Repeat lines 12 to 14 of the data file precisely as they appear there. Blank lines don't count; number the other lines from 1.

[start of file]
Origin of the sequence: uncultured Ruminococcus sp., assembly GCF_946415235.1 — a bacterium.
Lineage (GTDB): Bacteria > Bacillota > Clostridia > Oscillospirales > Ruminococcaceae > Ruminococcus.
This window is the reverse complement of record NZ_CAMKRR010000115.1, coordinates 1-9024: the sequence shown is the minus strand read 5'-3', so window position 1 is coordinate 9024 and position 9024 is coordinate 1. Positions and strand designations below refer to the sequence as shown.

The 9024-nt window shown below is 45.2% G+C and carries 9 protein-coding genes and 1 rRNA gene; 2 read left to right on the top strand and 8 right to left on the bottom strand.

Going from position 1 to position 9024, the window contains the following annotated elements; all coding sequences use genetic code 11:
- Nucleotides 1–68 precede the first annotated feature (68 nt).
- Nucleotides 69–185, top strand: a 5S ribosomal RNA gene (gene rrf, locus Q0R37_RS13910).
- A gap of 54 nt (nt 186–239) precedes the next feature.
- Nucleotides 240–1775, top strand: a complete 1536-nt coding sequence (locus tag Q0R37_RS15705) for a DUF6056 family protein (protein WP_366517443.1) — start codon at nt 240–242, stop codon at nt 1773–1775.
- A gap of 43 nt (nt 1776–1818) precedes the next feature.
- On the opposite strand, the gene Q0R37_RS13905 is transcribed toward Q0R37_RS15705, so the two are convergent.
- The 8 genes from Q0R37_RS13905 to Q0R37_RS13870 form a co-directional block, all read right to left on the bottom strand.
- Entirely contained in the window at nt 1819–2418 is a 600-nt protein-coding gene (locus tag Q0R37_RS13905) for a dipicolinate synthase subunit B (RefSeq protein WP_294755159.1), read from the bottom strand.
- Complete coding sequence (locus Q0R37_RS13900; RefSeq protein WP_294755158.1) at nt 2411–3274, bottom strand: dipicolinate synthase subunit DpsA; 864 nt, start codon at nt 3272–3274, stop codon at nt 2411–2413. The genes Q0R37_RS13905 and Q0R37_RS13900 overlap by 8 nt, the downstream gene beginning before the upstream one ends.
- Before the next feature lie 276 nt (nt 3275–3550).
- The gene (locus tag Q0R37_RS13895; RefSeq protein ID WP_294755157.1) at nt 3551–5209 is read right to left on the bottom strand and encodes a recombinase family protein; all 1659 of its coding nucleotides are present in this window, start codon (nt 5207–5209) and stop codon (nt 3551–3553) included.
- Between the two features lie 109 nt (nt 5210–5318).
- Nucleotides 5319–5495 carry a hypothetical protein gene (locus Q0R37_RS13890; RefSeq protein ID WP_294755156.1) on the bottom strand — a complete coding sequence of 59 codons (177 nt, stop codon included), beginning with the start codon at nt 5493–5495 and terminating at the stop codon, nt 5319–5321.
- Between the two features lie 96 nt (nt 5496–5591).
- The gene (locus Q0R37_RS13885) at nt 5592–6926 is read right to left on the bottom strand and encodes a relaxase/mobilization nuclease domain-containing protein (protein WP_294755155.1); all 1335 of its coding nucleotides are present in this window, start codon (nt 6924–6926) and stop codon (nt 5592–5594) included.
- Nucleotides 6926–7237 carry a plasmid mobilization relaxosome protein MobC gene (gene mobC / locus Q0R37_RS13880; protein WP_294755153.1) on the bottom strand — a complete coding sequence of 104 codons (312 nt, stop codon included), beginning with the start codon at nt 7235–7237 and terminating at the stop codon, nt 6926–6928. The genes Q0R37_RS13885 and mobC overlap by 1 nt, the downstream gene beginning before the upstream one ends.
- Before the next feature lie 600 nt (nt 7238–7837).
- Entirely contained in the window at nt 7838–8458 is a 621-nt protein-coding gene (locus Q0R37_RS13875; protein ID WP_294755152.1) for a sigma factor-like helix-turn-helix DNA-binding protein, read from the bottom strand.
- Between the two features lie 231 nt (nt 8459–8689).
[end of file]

- The 8 genes from Q0R37_RS13905 to Q0R37_RS13870 form a co-directional block, all read right to left on the bottom strand.
- Entirely contained in the window at nt 1819–2418 is a 600-nt protein-coding gene (locus tag Q0R37_RS13905) for a dipicolinate synthase subunit B (RefSeq protein WP_294755159.1), read from the bottom strand.
- Complete coding sequence (locus Q0R37_RS13900; RefSeq protein WP_294755158.1) at nt 2411–3274, bottom strand: dipicolinate synthase subunit DpsA; 864 nt, start codon at nt 3272–3274, stop codon at nt 2411–2413. The genes Q0R37_RS13905 and Q0R37_RS13900 overlap by 8 nt, the downstream gene beginning before the upstream one ends.